Otters are natural swimmers due to their long, aerodynamic bodies and webbed feet. Every continent, except Australia and Antarctica, has them in its waters. They are often spotted floating on their backs. They are buoyant because their thick fur traps air.
Otters are one of the most fascinating animals on earth. They belong to the Weasel family. 13 different species of otters inhabit practically every continent, according to official data.
Otters have a 10 to 15-year lifespan, on average. Some of them have spent almost 20 years living in zoological parks.
About 32% of river otter pups are estimated to die in their first year and 54% the following year (when most attain independence). After that, mortality decreases, although less than 25% of all female otters live long enough to reproduce.
In captivity, river otters from North America can live for up to 21–25 years. Many otters live in captivity, but others are not kept as pets since they require special conditions to have a healthy life (in zoos, research centers, etc.).
Otter’s measurement and weight
The giant otter is the longest, measuring approximately 7 feet from nose to tail.
The Asian small-clawed otter weighs around 10 pounds and is the smallest otter. The longest otter, known as the giant otter, weighs about 85 pounds. The biggest male sea otter can weigh up to 100 pounds.
Otters are true carnivores. Sea otters eat more than 40 marine species, including clams, mussels, crabs, abalone, urchins, and snails. To maintain their high metabolic rate, sea otters eat roughly 25% of their body weight in food each day. River otters’ diet comprises crabs, frogs, fish, crayfish, and mollusks. They also eat birds and small animals.
Otters can be found in various wet habitats, including lakes, freshwater rivers, beaches, seas, and marshes, practically everywhere in the world. Most otters reside in dens built by other species, like beavers, with many channels and dry inner chambers.
The San Diego Zoo claims that sea otters do not usually visit shorelines. The Pacific shores of Russia, Alaska, and the central California coast are where you can find sea otters.
The breeding season for North American otters occurs between late winter and early spring, or about March and April. The average age at which females start having children is two. Males can begin mating simultaneously with females, although older males have better success. Although sea otters have a polygamous mating system, most otters mate in pairs.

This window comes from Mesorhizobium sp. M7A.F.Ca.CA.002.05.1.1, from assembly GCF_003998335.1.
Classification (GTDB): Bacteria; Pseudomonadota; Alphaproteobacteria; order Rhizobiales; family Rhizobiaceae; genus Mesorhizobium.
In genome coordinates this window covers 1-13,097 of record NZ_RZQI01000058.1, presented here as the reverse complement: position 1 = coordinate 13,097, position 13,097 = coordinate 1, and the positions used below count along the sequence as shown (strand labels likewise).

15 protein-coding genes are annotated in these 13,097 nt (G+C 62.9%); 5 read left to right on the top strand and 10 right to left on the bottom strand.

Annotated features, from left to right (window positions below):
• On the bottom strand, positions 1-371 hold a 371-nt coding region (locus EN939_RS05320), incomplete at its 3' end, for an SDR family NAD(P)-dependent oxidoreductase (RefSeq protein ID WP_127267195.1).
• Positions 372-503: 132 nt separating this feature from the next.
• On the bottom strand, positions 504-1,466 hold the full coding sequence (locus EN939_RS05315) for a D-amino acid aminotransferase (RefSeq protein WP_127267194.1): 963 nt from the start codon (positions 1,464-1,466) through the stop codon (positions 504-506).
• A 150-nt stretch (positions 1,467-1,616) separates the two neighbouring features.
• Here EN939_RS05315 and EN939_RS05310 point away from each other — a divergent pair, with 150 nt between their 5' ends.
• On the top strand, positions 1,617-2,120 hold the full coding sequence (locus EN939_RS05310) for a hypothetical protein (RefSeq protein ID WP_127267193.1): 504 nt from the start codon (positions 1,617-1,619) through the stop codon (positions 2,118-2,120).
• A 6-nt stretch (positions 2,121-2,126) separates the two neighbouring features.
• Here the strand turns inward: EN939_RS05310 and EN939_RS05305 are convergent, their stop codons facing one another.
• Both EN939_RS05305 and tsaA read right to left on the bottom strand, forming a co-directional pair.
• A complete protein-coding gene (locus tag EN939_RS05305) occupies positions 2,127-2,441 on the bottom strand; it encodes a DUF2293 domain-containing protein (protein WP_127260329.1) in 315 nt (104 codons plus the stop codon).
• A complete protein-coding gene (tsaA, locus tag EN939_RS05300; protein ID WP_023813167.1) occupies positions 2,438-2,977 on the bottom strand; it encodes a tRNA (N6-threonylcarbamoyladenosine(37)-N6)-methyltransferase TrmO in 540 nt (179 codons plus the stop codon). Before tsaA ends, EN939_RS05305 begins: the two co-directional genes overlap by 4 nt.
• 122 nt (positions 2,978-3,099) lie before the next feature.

Females deliver one to five puppies litters ten to twelve months after mating. She adopts an existing den rather than building one herself. It has been observed that female otters cohabitate with beavers and share a den.
Pups are the name given to otter cubs. According to the San Diego Zoo, they are born weighing just 4.5 ounces (128 grams) for smaller species and 5 lbs. (2.3 kg) for sea otters. Pups’ closed eyes don’t open until they are around a month old. Pups begin to swim at two months.
Pups separate from their mothers at one year old. They will be capable of producing their puppies between the ages of 2 and 5. Otters have an average lifespan of 12 years in the wild and much longer in captivity.
Otters in good health have few predators. Several terrestrial predators, including birds of prey, wolves, and big reptiles, may prey on elderly otters and their pups.
More than 40,000 Alaskan sea otters are thought to have been preyed upon by killer whales since 1990, according to scientists. Some killer whales are thought to have switched their primary diet to sea otters due to recent population decreases of their usual food, such as Steller sea lions and harbor seals, in the North Pacific.
According to research, a killer whale can eat up to 1,825 Alaskan sea otters in a year.
River otters in North America were massively hunted for their fur in the 19th and 20th centuries, and certain regions continue to practice their hunting today.
Populations are recovering thanks to conservation and reintroduction initiatives after being exterminated from portions of their habitat. These species are nonetheless quite vulnerable to habitat loss and water contamination, especially given their high level of specialization.
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